Music / “Still, We Rise”, written and directed by Rachel Campbell and Paul Bissett for The Australian Voice Collective, at Ralph Wilson Theatre, Gorman Arts Centre, November 9 and 10. Reviewed by HELEN MUSA.
BACKED by moving images from filmmaker Paul Bissett, the Australian Voice Collective burst onto the stage of the Ralph Wilson Theatre over the weekend with “Still, We Rise”.
This new music performance group of young people, aged 10 to 25, aims to break the mould of the typical children’s choir.
Trained by Bissett and fellow artistic director Rachel Campbell over several months, these were 14 young people with developing voices, miked up for maximum effect, singing both in unison and harmony. Temperate pop music was the order of the day, with a new song, “Seeds of change”, written for the production by Chloe Sinclair.
The production was themed around American poet and civil rights activist Maya Angelou’s sizzling poem “Still I Rise”, performed on-screen and used as testimony to the fears of coming generations, and the hope that “we can do better”.
Recurring motifs emerged, often indicated on the upstage screens with words like anger and inspiration.
Bissett’s strong visuals at times dominated the singing, but also cleverly prevented the performance from getting too despondent. In any case, it needs to be remembered that in rock concerts such visuals are commonplace.
In the “anger” sequence, blazing images of fire backed a gentle rendition of Midnight Oil’s “Beds Are Burning”, while later, Paul Simon’s “The Sound of Silence” was matched to the idea that children should be seen and not heard, even as starry, starry skies appeared on the three upstage screens.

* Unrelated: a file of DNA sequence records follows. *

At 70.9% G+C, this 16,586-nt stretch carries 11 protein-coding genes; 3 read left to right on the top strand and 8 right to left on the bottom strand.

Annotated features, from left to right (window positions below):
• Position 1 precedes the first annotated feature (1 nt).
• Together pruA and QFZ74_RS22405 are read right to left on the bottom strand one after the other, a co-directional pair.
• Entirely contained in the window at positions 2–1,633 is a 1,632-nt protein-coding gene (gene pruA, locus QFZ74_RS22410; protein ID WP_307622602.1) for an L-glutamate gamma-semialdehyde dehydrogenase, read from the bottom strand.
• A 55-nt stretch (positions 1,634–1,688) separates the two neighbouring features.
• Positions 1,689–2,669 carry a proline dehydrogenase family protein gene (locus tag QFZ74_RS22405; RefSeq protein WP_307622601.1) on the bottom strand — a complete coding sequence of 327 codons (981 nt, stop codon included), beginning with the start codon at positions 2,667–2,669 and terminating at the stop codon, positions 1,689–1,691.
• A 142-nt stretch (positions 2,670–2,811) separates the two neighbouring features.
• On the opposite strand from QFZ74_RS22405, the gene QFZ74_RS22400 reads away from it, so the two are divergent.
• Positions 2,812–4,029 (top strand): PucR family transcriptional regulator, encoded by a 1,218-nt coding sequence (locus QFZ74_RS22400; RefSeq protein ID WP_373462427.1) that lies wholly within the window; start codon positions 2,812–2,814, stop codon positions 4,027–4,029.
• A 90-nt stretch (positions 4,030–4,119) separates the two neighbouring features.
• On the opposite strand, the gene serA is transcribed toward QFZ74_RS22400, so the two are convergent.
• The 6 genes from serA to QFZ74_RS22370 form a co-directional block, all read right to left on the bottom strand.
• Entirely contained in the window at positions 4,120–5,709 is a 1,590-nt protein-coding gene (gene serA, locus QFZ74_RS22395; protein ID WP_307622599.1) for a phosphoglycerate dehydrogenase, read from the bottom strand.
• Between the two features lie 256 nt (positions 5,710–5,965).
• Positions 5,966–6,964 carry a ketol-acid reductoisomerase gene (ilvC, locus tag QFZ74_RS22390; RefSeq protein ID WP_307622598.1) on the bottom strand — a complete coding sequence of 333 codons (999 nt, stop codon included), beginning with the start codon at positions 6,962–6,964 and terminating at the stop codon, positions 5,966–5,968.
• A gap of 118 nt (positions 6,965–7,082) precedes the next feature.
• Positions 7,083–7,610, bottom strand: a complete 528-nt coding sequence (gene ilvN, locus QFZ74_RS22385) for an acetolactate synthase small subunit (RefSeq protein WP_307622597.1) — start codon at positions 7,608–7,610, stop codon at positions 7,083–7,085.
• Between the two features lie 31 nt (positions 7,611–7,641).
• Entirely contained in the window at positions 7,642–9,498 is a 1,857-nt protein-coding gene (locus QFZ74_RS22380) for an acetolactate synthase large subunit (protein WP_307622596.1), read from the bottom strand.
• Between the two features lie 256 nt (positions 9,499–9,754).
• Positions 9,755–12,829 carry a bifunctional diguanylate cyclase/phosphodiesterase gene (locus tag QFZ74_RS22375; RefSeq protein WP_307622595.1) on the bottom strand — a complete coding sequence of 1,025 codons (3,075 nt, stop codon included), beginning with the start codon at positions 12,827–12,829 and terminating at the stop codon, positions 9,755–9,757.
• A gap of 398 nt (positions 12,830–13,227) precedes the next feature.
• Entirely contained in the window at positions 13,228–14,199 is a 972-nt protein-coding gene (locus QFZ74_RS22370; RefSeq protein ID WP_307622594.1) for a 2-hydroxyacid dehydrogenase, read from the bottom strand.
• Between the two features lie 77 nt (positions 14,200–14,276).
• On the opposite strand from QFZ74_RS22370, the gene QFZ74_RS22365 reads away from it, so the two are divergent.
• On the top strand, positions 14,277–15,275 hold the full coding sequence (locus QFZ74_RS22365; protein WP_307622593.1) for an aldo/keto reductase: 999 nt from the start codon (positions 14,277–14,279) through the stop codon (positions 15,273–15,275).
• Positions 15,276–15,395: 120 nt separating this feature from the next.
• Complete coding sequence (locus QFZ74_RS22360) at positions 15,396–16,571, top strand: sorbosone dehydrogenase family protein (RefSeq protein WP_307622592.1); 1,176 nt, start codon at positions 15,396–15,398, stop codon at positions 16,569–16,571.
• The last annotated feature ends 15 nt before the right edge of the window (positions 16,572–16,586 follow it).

Bissett’s imagery featured inspirational figures like Malala Yousafzai, Greta Thunberg, Nelson Mandela, Mahatma Gandhi and even CS Lewis, along with less inspirational figures, mostly present-day politicians, international, national and from the ACT, who are shown belittling young people.
Most striking were the cut-in scenes of youthful protest around the world and in Canberra, where the camera zoomed on a raised fist posted outside Gorman Arts Centre, shown through rain-drenched barred windows and at the end on flyers in the hand of the singers.
The hour-long performance took the audience through the ups and downs of being a young person, especially the sense of voicelessness when faced with questions like climate change, family violence and racism.
With the endless permutations and combinations of youthful anxiety and optimism played over and over again, the message was too clear, too early. As well, this piece of theatre – as staged and choreographed, was more than a concert — and seemed to have at least four or five possible endings, which dragged on.
Nonetheless, with a little tightening, this accessible and professional-looking work would be ideal as a touring piece to events where inspiration is sought, and who doesn’t need a bit of that?